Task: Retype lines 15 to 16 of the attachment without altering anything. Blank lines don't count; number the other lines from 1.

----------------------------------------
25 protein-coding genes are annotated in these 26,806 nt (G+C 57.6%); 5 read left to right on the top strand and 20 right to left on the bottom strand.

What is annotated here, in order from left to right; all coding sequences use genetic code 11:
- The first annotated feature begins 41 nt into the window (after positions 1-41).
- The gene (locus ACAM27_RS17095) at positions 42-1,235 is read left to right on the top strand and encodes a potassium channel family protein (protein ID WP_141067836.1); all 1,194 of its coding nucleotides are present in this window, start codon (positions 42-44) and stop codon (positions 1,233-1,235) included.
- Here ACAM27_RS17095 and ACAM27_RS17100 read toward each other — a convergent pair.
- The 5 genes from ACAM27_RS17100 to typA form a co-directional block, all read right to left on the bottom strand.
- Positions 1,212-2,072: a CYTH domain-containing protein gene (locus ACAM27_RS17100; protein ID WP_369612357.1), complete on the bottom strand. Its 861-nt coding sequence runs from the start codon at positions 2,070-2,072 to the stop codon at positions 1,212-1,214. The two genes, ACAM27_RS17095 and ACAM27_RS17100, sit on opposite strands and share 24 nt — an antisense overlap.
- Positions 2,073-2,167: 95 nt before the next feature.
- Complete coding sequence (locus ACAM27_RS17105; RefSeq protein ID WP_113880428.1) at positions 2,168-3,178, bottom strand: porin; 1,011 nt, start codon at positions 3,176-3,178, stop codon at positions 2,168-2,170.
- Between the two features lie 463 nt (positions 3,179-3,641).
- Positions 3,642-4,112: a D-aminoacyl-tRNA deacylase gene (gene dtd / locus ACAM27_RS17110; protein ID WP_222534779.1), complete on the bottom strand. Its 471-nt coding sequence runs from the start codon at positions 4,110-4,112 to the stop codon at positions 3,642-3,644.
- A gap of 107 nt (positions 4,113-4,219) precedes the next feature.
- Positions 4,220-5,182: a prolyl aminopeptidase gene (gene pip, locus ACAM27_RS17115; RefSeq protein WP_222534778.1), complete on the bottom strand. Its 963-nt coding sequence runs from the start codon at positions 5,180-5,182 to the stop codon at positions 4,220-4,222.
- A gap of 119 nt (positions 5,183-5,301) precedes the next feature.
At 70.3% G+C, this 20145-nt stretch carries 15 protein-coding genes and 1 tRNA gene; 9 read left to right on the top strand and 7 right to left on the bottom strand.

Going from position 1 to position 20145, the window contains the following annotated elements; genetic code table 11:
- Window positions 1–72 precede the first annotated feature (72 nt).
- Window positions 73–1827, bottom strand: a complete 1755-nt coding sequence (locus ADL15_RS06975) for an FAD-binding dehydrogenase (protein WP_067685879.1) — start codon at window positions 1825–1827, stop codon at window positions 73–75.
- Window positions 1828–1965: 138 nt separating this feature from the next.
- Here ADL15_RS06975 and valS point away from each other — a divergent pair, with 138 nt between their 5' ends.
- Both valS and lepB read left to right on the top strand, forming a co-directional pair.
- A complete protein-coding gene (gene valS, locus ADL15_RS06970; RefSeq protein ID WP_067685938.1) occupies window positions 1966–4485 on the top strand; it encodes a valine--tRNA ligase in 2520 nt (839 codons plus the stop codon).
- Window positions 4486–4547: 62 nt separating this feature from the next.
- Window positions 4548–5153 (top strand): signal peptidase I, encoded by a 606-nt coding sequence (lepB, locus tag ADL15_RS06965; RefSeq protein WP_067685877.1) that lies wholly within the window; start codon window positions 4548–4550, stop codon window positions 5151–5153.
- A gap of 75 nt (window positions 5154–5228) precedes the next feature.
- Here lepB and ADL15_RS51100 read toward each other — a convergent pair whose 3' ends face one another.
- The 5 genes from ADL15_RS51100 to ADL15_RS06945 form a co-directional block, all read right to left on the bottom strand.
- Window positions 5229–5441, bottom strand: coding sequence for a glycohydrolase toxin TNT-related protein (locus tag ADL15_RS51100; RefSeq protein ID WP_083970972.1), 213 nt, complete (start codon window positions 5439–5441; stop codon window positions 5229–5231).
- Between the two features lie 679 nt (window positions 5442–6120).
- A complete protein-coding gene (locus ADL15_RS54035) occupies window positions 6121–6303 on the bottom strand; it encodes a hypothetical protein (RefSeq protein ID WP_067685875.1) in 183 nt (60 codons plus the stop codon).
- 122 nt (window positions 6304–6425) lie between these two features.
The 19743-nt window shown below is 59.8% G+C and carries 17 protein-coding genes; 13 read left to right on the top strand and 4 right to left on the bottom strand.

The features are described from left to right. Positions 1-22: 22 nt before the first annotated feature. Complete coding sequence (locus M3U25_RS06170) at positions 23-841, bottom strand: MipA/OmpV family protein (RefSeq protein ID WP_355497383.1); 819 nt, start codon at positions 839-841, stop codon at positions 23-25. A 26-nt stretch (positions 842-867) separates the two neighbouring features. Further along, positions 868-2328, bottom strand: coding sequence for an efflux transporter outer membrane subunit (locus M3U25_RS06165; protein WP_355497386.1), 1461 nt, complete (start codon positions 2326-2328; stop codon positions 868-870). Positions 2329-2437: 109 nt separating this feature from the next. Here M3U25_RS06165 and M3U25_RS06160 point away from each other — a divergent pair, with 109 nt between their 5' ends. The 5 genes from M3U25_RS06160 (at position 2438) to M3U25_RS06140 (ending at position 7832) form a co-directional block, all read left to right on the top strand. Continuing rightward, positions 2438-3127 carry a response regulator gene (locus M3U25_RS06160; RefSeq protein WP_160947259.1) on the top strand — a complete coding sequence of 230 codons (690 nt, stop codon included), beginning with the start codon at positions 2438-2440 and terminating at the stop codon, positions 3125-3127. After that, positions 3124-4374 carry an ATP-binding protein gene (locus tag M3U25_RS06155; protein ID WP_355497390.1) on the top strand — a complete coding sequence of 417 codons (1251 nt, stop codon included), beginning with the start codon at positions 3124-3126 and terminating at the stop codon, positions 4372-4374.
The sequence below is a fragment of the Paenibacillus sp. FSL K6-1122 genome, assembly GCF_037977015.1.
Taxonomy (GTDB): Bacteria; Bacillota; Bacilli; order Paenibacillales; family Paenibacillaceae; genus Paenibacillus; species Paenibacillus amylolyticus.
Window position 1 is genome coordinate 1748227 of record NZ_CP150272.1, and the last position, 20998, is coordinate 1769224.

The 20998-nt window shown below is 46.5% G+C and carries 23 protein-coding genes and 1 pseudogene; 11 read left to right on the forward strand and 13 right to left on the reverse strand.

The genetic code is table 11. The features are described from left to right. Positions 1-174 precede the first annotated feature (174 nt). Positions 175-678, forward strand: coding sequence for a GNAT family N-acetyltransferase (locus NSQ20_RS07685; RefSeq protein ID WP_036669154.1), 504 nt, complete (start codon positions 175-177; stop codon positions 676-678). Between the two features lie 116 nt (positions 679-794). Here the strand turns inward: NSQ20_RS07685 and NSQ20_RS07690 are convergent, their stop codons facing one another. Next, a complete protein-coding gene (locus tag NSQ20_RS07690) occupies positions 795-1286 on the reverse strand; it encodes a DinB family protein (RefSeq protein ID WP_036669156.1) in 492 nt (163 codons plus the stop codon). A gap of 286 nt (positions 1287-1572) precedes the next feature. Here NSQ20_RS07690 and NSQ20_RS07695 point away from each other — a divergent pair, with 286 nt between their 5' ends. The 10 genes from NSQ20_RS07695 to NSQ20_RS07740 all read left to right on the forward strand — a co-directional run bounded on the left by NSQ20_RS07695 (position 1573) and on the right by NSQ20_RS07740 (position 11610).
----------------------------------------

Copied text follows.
At 70.3% G+C, this 20145-nt stretch carries 15 protein-coding genes and 1 tRNA gene; 9 read left to right on the top strand and 7 right to left on the bottom strand.

Going from position 1 to position 20145, the window contains the following annotated elements; genetic code table 11: